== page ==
Gary Robson is no longer the CEO and general manager of This House of Books in downtown Billings.
Details are scarce, but apparently the independent cooperative bookstore has been struggling financially since it opened Oct. 1, and with the departure of Robson and the manager of the store’s new tea bar, there are only two full-time employees.
An emailed newsletter from the bookstore, sent out Thursday, said only that “As of March 13, This House of Books is under new management. Gustavo Belotta is our new bookstore manager.”
Precious McKenzie, one of three members of the store’s board of directors, and the only one reached by Last Best News, declined to discuss Robson’s departure, but she did say that business was very slow in January and February.
“We definitely need to sell more shares and increase sales in the store,” she said.
Start-up funding for the bookstore was supposed to come from the sales of shares in the business. As explained on the bookstore’s website, common shares are $100 each, making the investor a voting member of the co-op and giving the investor a 5 percent discount on purchases from the store and its tea bar-cafe. There are four other levels of investment, each with increasing discounts, perks and recognition.
In September, when Robson announced the last push in a campaign to sell shares before the store opened, he said they had raised only about half of their $200,000 goal.
Robson was formerly the owner of Red Lodge Books and Tea, and when he was hired to manage This House of Books, the cooperative also purchased all the assets of the Red Lodge store, including books, shelving, fixtures and furniture, the tea bar, computer equipment, software and sales information.
Of the money he was owed, Robson said, “I’ve received a little more than half the payments.” He also said that he and Gwen Gunn, the tea bar manager, had not been paid “in some time.” Robson said he and Gunn are planning to open a new tea shop in Red Lodge as soon as they can.
Robson also declined to go into detail about his departure from the store, saying, “This was the culmination of ongoing discussions dating back to early February.”
As for the financial affairs of the store, he said only, “I was surprised by the seasonality of sales in Billings, and foot traffic in downtown Billings was less than Red Lodge.”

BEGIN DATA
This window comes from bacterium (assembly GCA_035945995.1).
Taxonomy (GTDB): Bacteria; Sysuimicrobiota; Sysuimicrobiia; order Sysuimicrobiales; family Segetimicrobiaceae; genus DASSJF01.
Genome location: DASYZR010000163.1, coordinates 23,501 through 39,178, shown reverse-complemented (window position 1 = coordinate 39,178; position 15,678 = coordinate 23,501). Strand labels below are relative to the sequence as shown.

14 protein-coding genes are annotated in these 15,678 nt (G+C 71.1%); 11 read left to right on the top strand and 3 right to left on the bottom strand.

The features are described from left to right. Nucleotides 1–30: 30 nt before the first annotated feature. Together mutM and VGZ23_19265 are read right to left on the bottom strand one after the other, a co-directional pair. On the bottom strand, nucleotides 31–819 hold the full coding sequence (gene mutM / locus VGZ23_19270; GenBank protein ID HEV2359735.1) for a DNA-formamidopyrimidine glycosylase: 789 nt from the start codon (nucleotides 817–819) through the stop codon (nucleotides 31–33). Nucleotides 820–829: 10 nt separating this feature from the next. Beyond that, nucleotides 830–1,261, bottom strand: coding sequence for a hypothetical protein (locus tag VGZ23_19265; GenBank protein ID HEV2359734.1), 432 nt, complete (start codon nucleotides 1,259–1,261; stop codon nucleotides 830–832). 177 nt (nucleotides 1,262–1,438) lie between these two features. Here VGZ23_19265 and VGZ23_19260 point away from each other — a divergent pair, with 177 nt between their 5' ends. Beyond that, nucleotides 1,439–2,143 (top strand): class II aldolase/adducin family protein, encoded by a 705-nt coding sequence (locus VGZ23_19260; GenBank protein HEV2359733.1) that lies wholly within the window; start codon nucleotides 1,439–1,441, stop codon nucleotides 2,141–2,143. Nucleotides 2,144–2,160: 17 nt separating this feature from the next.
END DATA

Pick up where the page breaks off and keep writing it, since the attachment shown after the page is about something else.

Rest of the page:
Belotta, the new manager, is working with Jamie Winter, who is managing the tea bar, which opened three weeks ago and sells 150 blends of tea. Belotta, who has been working at the store since it opened, previously worked at the now-closed Hastings store in Billings for 16 years, for 13 of those years as the manager.
He said he was informed by the board of directors last weekend that he would be the new manager as of Monday.
Belotta said he hopes to bring in more customers by putting on “as many events as we can get in here,” including readings, signings and book club meetings, in addition to the game night held every Thursday. You can check the calendar on the store’s homepage to see upcoming events.
Last fall, he said, the store opened during the last Farmer’s Market of the year, so he looks forward to gaining a lot of visibility during the full Farmer’s Market season this year. Saturday morning, during the St. Patrick’s Day parade in downtown Billings, the tea bar will be serving a special Irish mint iced tea giving out samples in front of the store.
Belotta also plans to continue doing the kind of events he developed at Hastings.
“I always tried to have an open relationship with local writers,” he said, stocking books by as many of them as he could and putting on events where they could meet potential readers or fans.
“I hope that relationship was positive enough that they’ll come back, if they haven’t already,” he said.
Belotta said he and Winter will be the only full-time employees through the end of March, and in April they hope to start training a few more part-time workers. This House of Books is open from 11:30 a.m. to 7 p.m. Monday-Saturday. Summer hours will be 10-7, and the store might be open on Sundays if there’s enough foot traffic.
Full disclosure: Ed Kemmick, who wrote this story, is an investor in This House of Books, having bought one common share.